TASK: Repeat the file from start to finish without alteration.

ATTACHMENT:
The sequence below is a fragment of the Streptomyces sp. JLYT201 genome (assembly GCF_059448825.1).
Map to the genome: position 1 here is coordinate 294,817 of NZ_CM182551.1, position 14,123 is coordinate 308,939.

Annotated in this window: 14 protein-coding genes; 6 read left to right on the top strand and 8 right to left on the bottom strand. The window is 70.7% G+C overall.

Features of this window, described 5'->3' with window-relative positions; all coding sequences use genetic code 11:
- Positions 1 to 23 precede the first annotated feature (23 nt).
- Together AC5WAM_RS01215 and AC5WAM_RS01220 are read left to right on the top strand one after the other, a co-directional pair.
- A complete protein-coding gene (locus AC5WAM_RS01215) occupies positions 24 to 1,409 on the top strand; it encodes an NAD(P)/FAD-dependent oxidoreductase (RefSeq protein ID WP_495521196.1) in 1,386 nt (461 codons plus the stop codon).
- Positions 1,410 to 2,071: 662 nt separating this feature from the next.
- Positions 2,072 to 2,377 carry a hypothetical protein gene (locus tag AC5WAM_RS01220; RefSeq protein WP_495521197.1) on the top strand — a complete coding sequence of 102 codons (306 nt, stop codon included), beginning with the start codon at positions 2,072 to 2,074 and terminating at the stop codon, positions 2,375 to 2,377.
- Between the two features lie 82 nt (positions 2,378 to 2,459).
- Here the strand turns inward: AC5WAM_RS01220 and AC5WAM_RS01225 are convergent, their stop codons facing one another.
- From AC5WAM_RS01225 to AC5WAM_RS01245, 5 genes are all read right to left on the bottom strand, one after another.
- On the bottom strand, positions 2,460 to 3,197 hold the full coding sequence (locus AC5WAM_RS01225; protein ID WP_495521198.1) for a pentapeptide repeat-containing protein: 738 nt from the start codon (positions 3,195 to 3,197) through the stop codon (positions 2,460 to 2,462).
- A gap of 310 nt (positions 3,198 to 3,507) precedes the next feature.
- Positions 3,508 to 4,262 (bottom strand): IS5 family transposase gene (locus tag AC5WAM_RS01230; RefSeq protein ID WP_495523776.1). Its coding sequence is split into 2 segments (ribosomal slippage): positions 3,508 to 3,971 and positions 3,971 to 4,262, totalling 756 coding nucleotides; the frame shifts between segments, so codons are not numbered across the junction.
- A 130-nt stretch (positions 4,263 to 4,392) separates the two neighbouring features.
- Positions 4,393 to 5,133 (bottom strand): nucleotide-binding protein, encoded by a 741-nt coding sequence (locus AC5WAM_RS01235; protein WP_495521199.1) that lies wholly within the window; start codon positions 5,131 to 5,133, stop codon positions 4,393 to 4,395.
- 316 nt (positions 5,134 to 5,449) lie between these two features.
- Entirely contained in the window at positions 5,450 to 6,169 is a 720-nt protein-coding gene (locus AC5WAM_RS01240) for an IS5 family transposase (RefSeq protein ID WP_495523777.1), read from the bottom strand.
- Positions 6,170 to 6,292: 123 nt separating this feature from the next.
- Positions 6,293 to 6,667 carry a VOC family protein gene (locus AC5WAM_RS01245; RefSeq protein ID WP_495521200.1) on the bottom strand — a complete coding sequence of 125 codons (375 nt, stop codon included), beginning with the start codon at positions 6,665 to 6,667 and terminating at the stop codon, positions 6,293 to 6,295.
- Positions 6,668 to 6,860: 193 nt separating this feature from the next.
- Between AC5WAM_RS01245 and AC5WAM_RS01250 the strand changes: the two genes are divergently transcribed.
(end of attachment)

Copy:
The sequence below is a fragment of the Streptomyces sp. JLYT201 genome (assembly GCF_059448825.1).
Map to the genome: position 1 here is coordinate 294,817 of NZ_CM182551.1, position 14,123 is coordinate 308,939.

Annotated in this window: 14 protein-coding genes; 6 read left to right on the top strand and 8 right to left on the bottom strand. The window is 70.7% G+C overall.

Features of this window, described 5'->3' with window-relative positions; all coding sequences use genetic code 11:
- Positions 1 to 23 precede the first annotated feature (23 nt).
- Together AC5WAM_RS01215 and AC5WAM_RS01220 are read left to right on the top strand one after the other, a co-directional pair.
- A complete protein-coding gene (locus AC5WAM_RS01215) occupies positions 24 to 1,409 on the top strand; it encodes an NAD(P)/FAD-dependent oxidoreductase (RefSeq protein ID WP_495521196.1) in 1,386 nt (461 codons plus the stop codon).
- Positions 1,410 to 2,071: 662 nt separating this feature from the next.
- Positions 2,072 to 2,377 carry a hypothetical protein gene (locus tag AC5WAM_RS01220; RefSeq protein WP_495521197.1) on the top strand — a complete coding sequence of 102 codons (306 nt, stop codon included), beginning with the start codon at positions 2,072 to 2,074 and terminating at the stop codon, positions 2,375 to 2,377.
- Between the two features lie 82 nt (positions 2,378 to 2,459).
- Here the strand turns inward: AC5WAM_RS01220 and AC5WAM_RS01225 are convergent, their stop codons facing one another.
- From AC5WAM_RS01225 to AC5WAM_RS01245, 5 genes are all read right to left on the bottom strand, one after another.
- On the bottom strand, positions 2,460 to 3,197 hold the full coding sequence (locus AC5WAM_RS01225; protein ID WP_495521198.1) for a pentapeptide repeat-containing protein: 738 nt from the start codon (positions 3,195 to 3,197) through the stop codon (positions 2,460 to 2,462).
- A gap of 310 nt (positions 3,198 to 3,507) precedes the next feature.
- Positions 3,508 to 4,262 (bottom strand): IS5 family transposase gene (locus tag AC5WAM_RS01230; RefSeq protein ID WP_495523776.1). Its coding sequence is split into 2 segments (ribosomal slippage): positions 3,508 to 3,971 and positions 3,971 to 4,262, totalling 756 coding nucleotides; the frame shifts between segments, so codons are not numbered across the junction.
- A 130-nt stretch (positions 4,263 to 4,392) separates the two neighbouring features.
- Positions 4,393 to 5,133 (bottom strand): nucleotide-binding protein, encoded by a 741-nt coding sequence (locus AC5WAM_RS01235; protein WP_495521199.1) that lies wholly within the window; start codon positions 5,131 to 5,133, stop codon positions 4,393 to 4,395.
- 316 nt (positions 5,134 to 5,449) lie between these two features.
- Entirely contained in the window at positions 5,450 to 6,169 is a 720-nt protein-coding gene (locus AC5WAM_RS01240) for an IS5 family transposase (RefSeq protein ID WP_495523777.1), read from the bottom strand.
- Positions 6,170 to 6,292: 123 nt separating this feature from the next.
- Positions 6,293 to 6,667 carry a VOC family protein gene (locus AC5WAM_RS01245; RefSeq protein ID WP_495521200.1) on the bottom strand — a complete coding sequence of 125 codons (375 nt, stop codon included), beginning with the start codon at positions 6,665 to 6,667 and terminating at the stop codon, positions 6,293 to 6,295.
- Positions 6,668 to 6,860: 193 nt separating this feature from the next.
- Between AC5WAM_RS01245 and AC5WAM_RS01250 the strand changes: the two genes are divergently transcribed.